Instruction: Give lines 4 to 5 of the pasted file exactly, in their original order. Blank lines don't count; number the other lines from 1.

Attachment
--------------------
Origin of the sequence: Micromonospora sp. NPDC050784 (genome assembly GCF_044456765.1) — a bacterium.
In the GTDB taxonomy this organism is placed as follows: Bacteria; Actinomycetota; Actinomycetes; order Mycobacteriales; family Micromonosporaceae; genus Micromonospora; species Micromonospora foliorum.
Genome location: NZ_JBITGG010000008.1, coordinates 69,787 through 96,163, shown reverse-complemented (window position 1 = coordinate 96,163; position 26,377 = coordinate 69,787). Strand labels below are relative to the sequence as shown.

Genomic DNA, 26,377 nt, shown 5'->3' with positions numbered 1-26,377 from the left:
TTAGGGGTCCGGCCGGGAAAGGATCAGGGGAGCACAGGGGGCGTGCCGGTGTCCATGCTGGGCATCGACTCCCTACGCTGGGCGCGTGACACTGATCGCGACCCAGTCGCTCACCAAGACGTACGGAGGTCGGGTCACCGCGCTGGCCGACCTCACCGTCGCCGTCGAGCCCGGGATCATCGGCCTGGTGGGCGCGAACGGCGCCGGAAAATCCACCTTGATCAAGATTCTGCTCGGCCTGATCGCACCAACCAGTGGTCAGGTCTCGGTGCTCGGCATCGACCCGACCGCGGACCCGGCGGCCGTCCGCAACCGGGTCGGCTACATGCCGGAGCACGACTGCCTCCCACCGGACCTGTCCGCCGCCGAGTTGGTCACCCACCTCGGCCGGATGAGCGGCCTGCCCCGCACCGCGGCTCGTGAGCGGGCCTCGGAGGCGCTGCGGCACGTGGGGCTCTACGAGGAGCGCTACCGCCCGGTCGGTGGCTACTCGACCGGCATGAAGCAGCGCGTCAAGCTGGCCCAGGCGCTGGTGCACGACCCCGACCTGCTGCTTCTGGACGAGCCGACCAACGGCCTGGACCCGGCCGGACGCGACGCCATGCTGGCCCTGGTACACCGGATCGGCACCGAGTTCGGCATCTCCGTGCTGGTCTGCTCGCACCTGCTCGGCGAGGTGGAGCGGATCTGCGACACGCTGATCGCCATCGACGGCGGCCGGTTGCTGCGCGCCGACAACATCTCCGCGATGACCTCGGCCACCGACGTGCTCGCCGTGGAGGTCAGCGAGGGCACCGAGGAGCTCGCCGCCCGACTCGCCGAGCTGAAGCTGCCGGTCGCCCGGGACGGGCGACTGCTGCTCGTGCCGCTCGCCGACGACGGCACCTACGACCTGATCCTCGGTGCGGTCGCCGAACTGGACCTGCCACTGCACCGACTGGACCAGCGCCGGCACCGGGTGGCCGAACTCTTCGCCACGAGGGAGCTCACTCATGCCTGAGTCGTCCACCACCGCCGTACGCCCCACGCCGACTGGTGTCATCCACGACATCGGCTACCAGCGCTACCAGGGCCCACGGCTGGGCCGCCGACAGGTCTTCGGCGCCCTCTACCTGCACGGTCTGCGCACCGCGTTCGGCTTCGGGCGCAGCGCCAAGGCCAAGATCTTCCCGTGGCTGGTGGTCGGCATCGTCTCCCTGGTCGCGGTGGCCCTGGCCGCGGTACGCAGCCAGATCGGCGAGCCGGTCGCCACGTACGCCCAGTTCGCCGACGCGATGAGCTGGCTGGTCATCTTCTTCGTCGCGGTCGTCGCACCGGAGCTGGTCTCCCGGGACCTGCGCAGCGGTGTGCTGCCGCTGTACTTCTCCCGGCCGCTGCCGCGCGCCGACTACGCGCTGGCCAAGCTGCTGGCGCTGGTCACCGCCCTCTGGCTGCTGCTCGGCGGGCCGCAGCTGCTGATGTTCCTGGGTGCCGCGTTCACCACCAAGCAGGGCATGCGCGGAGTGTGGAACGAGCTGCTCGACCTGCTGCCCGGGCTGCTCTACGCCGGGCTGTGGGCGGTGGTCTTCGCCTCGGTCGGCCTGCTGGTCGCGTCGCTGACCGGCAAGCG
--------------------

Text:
Genomic DNA, 26,377 nt, shown 5'->3' with positions numbered 1-26,377 from the left:
TTAGGGGTCCGGCCGGGAAAGGATCAGGGGAGCACAGGGGGCGTGCCGGTGTCCATGCTGGGCATCGACTCCCTACGCTGGGCGCGTGACACTGATCGCGACCCAGTCGCTCACCAAGACGTACGGAGGTCGGGTCACCGCGCTGGCCGACCTCACCGTCGCCGTCGAGCCCGGGATCATCGGCCTGGTGGGCGCGAACGGCGCCGGAAAATCCACCTTGATCAAGATTCTGCTCGGCCTGATCGCACCAACCAGTGGTCAGGTCTCGGTGCTCGGCATCGACCCGACCGCGGACCCGGCGGCCGTCCGCAACCGGGTCGGCTACATGCCGGAGCACGACTGCCTCCCACCGGACCTGTCCGCCGCCGAGTTGGTCACCCACCTCGGCCGGATGAGCGGCCTGCCCCGCACCGCGGCTCGTGAGCGGGCCTCGGAGGCGCTGCGGCACGTGGGGCTCTACGAGGAGCGCTACCGCCCGGTCGGTGGCTACTCGACCGGCATGAAGCAGCGCGTCAAGCTGGCCCAGGCGCTGGTGCACGACCCCGACCTGCTGCTTCTGGACGAGCCGACCAACGGCCTGGACCCGGCCGGACGCGACGCCATGCTGGCCCTGGTACACCGGATCGGCACCGAGTTCGGCATCTCCGTGCTGGTCTGCTCGCACCTGCTCGGCGAGGTGGAGCGGATCTGCGACACGCTGATCGCCATCGACGGCGGCCGGTTGCTGCGCGCCGACAACATCTCCGCGATGACCTCGGCCACCGACGTGCTCGCCGTGGAGGTCAGCGAGGGCACCGAGGAGCTCGCCGCCCGACTCGCCGAGCTGAAGCTGCCGGTCGCCCGGGACGGGCGACTGCTGCTCGTGCCGCTCGCCGACGACGGCACCTACGACCTGATCCTCGGTGCGGTCGCCGAACTGGACCTGCCACTGCACCGACTGGACCAGCGCCGGCACCGGGTGGCCGAACTCTTCGCCACGAGGGAGCTCACTCATGCCTGAGTCGTCCACCACCGCCGTACGCCCCACGCCGACTGGTGTCATCCACGACATCGGCTACCAGCGCTACCAGGGCCCACGGCTGGGCCGCCGACAGGTCTTCGGCGCCCTCTACCTGCACGGTCTGCGCACCGCGTTCGGCTTCGGGCGCAGCGCCAAGGCCAAGATCTTCCCGTGGCTGGTGGTCGGCATCGTCTCCCTGGTCGCGGTGGCCCTGGCCGCGGTACGCAGCCAGATCGGCGAGCCGGTCGCCACGTACGCCCAGTTCGCCGACGCGATGAGCTGGCTGGTCATCTTCTTCGTCGCGGTCGTCGCACCGGAGCTGGTCTCCCGGGACCTGCGCAGCGGTGTGCTGCCGCTGTACTTCTCCCGGCCGCTGCCGCGCGCCGACTACGCGCTGGCCAAGCTGCTGGCGCTGGTCACCGCCCTCTGGCTGCTGCTCGGCGGGCCGCAGCTGCTGATGTTCCTGGGTGCCGCGTTCACCACCAAGCAGGGCATGCGCGGAGTGTGGAACGAGCTGCTCGACCTGCTGCCCGGGCTGCTCTACGCCGGGCTGTGGGCGGTGGTCTTCGCCTCGGTCGGCCTGCTGGTCGCGTCGCTGACCGGCAAGCG